No permanent tenant (2005–2015)[edit]

Bojangles' Coliseum in 2007

In 2005, the Checkers departed Cricket Arena for the newly opened Spectrum Center (then known as Charlotte Bobcats Arena, but it would change to Time Warner Cable Arena). Due to this, the Coliseum was left without a permanent tenant for a decade. The building remained open as a venue for medium-sized concerts and stage shows which would not be suitable for the Spectrum, as well as high school and some college sporting events, along with local attractions. In 2008, Bojangles Restaurants, Inc., based in Charlotte, bought the naming rights.[14]

Questions about the building's future would arise in the years that followed, due to its age and lack of events. In 2012, the city of Charlotte began considering renovating the building itself as a multi-use sports complex.[15] Two years later, another plan was announced with developer GoodSports that would add both a hotel and sports complex next to the Coliseum.[16][17] Both plans ultimately fell through.

Checkers' return and renovations (2015–present)[edit]

In November 2014, the arena secured a permanent tenant once again when a third Checkers franchise, now in the American Hockey League, announced a tentative agreement with the Charlotte Regional Visitors' Authority to return to Bojangles' Coliseum for the 2015–2016 season. The Spectrum had poor sight lines for hockey. This franchise had taken the place of the ECHL Checkers four years earlier. The agreement was pending a Charlotte City Council vote to approve $16 million in funding for renovations in conjunction with the Checkers' return[18] and that December, the city approved the $16 million needed. The renovations would include many modern amenities.[19] This would be the Coliseum's first major renovation since the 1988 refurbishment.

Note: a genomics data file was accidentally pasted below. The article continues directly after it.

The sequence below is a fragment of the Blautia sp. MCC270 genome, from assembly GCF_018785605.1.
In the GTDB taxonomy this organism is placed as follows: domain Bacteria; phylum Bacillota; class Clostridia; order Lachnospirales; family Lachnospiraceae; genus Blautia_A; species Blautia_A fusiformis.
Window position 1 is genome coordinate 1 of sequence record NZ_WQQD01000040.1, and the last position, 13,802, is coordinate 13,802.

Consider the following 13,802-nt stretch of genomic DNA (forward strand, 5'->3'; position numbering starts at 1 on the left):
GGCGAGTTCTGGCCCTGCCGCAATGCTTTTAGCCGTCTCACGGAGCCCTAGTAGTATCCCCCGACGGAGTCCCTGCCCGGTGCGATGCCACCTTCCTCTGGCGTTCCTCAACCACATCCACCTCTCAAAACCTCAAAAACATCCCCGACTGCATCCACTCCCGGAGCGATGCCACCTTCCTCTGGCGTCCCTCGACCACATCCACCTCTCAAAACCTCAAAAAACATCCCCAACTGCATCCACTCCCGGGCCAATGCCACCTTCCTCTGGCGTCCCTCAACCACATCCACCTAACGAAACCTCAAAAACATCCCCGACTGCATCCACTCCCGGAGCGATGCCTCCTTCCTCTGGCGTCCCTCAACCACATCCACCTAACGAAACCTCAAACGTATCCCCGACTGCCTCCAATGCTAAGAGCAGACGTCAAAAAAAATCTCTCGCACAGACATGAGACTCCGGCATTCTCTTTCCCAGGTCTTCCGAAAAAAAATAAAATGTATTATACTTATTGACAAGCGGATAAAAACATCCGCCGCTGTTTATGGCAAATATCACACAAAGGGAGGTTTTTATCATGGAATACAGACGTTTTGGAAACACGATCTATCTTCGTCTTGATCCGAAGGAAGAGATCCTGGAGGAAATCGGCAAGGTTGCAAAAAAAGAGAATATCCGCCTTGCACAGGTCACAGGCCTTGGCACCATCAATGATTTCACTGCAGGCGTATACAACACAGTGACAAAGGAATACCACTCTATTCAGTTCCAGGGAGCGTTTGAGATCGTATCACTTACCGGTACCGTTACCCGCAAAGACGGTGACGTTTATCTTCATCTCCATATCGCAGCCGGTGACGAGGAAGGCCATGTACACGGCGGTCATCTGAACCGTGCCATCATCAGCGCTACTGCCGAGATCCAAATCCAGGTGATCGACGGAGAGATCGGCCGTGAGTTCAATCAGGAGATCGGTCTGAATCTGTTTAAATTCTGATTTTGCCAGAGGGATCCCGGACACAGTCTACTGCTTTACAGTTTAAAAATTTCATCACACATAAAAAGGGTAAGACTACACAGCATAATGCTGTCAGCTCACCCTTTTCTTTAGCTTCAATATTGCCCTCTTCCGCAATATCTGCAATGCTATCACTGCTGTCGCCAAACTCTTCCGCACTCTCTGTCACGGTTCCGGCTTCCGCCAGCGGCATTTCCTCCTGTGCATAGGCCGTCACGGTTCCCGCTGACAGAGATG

Almost a year to the day when the Checkers announced their return to the Coliseum the renovations were completed and unveiled to the public. Aside from the new seats and score/video boards, other additions also included a sound system (replacing the one used since 1955[20]), locker rooms, a restaurant, updated concessions and repainting the interior.[21]

The Coliseum celebrated its 60th anniversary in 2015. Additional renovations were made in 2016, including upgraded heating/cooling, new internal lighting, and replacing the ice floor among other improvements.[22] In 2018, the city of Charlotte broke ground on a structure to connect the Coliseum to Ovens Auditorium, which was completed in 2020.[23]